Monday, October 28, 2013

Evenings with an Author: Gerald Shea at The American Library in Paris



The American Library in Paris presents Gerald Shea this Tuesday October 29, 2013 at 19:30.

Shea, a lawyer who has lived and worked in both Paris and New York, will speak about his memoir,
Song without Words: Discovering my Deafness Halfway Through Life. Like Helen Keller, he lost much of his hearing to scarlet fever when he was 6 but only discovered and was given an actual diagnosis at the age of 34. (Shea devotes a chapter to Helen Keller in his memoir.)

In an interview with Caroline Leavitt (novelist, screenwriter, writing instructor for UCLA's Extension Writer's Program and Stanford online), Shea beautifully describes life before and after his diagnosis:

"As my world grew quieter, losing high frequency sounds but keeping many lows, I wasn't conscious of it, and thought that everyone else heard words as I did, but was much faster at understanding them than I was. I have always been, I think, a happy person, and became, instinctively, an excellent lipreader. When I didn't understand, which happened often, I would laugh, or change the subject, or even sing. Music and laughter take you a long way. So I always had lots of friends, though as a child I had my angels and saints too, as I write in the book, whose voices, of my own creation, of course, were beautifully clear to me. 

"When I was finally diagnosed at age 34, at Columbia P&S, and Dr. Chang fully explained what was wrong, I was devastated. I thought back, immediately, during the seconds and minutes after I fully grasped what my life had been, to all that I had lost: the words, the ideas, the opportunities: all that lost time as Proust put it in writing of memories. And yet, I always thought, still do, that I have, and have had, a full life.

     The most moving element of my discovery, as I write in the book, was that day out in the country when I rediscovered the sounds of nature, the crickets, heavenly crickets, and the birds, the rainfall, the footsteps, the breaths, the wind, the water, the merry bubble and joy of my life as a young child. They are like Proust's madeleines, except they had been absent for almost three decades. They were a remembrance of things past, and on that day and thereafter, beautifully, miraculously it seemed, present again."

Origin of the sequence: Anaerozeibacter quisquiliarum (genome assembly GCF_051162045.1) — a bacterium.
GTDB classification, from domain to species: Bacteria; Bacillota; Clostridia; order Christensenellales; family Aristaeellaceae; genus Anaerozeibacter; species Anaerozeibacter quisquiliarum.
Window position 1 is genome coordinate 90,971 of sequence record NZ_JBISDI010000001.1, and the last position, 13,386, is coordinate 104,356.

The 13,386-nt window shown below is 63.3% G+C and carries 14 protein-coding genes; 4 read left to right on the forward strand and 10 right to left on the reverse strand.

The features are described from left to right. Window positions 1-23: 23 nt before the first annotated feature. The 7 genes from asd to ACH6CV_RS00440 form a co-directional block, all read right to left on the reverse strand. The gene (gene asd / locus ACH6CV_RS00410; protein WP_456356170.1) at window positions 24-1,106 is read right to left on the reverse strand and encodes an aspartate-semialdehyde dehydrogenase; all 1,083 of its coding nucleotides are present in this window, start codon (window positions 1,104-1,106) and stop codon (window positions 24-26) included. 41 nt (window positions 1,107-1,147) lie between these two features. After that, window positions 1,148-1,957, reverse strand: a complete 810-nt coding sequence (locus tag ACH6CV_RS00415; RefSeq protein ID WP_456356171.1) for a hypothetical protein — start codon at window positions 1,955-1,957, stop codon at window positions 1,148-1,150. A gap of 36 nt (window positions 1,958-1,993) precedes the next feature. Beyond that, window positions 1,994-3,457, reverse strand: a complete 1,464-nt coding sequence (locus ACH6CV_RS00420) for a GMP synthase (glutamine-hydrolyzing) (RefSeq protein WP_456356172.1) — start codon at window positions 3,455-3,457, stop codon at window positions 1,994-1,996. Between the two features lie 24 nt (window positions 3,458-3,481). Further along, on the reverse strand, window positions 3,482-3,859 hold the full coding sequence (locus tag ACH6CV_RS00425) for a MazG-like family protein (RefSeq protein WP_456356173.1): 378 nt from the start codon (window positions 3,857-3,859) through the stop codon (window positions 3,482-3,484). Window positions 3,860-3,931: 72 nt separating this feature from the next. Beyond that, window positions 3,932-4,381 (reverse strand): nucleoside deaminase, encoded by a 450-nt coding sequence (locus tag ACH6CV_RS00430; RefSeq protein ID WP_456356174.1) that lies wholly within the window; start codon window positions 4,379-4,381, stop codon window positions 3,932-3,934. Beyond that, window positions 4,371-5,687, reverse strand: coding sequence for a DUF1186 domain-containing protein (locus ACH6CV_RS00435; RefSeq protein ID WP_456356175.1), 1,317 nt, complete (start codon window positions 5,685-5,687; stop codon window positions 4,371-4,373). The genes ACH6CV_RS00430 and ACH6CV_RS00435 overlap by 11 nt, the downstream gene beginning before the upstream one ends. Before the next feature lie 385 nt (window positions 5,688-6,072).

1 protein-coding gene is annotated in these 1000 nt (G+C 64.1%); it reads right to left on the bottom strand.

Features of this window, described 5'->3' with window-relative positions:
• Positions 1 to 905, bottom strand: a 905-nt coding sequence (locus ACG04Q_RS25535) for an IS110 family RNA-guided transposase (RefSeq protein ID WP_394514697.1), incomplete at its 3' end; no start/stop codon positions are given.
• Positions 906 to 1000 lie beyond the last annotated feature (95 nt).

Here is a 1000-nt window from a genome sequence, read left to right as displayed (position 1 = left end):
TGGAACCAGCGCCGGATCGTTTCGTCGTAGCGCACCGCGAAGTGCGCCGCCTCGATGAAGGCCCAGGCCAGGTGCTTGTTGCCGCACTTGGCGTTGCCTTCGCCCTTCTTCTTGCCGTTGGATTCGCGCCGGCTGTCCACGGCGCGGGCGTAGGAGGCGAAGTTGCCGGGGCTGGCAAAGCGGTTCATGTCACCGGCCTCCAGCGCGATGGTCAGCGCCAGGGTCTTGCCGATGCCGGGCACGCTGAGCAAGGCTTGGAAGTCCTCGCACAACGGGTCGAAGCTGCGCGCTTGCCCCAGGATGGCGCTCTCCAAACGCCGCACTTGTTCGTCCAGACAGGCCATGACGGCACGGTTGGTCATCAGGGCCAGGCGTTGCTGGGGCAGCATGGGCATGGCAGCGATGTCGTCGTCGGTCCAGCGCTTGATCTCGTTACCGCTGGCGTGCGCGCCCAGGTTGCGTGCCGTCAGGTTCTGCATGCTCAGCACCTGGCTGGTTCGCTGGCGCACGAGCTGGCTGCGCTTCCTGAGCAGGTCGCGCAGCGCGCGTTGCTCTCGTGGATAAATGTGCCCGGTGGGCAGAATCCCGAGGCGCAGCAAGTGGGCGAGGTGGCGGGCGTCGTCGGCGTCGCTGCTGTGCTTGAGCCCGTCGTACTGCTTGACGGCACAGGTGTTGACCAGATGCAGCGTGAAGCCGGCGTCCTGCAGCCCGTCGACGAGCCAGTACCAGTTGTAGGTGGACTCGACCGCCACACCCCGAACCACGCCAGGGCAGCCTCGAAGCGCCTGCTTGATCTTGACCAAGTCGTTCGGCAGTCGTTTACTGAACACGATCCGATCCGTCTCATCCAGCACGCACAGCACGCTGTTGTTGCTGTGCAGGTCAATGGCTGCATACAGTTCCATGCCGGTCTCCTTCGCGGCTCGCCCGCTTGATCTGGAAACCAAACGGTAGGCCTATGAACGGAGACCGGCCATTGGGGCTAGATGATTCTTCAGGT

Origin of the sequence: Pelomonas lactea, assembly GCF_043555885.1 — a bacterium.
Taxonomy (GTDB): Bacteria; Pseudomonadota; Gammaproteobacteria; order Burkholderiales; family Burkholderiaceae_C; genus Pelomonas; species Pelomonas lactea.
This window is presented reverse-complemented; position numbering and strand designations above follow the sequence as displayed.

(Being one who also suffers hearing loss, I truly wish I could hear Shea speak on the subject and on his memoir (no pun intended.) I strongly relate to his discussion of hearing things other than what was spoken and of how very much is missed. I sometimes describe hearing loss as being able to hear the sound of the voices but what is said comes across as a foreign language with nothing actually being internalized. Or of hearing things completely different than what was expressed.  I frequently go home from events, lectures, author readings trying to calculate what percentage I actually heard. If someone who knows and loves me is sitting next to me through the event, they are frequently subjected to missing segments while being asked to repeat what was just said. Without meaning to, we daily and repeatedly test the patience and stamina of our loved ones. Most people who know me have figured out that if I've just smiled and nodded but not answered their question, it's because I didn't hear it. If not, they simply think I'm being rude.)

Since I can't be there, I will definitely be reading his book.

If you're in Paris, go hear Gerald Shea at The American Library in Paris tomorrow night.


(Excerpt via CarolineLeavittefille blog with Caroline's permission)
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American Library in Paris  is located at:

10, rue du General Camou
(Just off the Champs de Mars and the Eiffel Tower)
75007 Paris, France
• Tel. +33 (0)1 53 59 12 60

Tues-Sat: 10h-19h, Sun: 13h-19h.

3 comments:

Jeanie said...

This sounds like a wonderful book and reading it myself might help me better understand some of what my mom went through. She lost hearing in one ear due to Scarlet Fever when she was a child -- I'm not sure how old. Her other ear was fine so we would always cater to that one. And one was always aware of the lipreading! He sounds like a remarkable man.

As I get older, I notice changes in my hearing -- not huge but enough to miss things here and there, saying "What was that?" more than I wish. I suppose it comes with the territory. But I know what you mean about the smiling...!

donna baker said...

I have wondered what sense that I could live without. I don't know. What a loss it would be without music. My husband is very hard of hearing and so is my daughter, from too many bouts with ear infections as a babe. Mine, too, is slipping away. Guess age takes many things from us. Sounds like a great lecture to attend.

Relyn Lawson said...

I love what you read and how bookish you are. Just sayin'...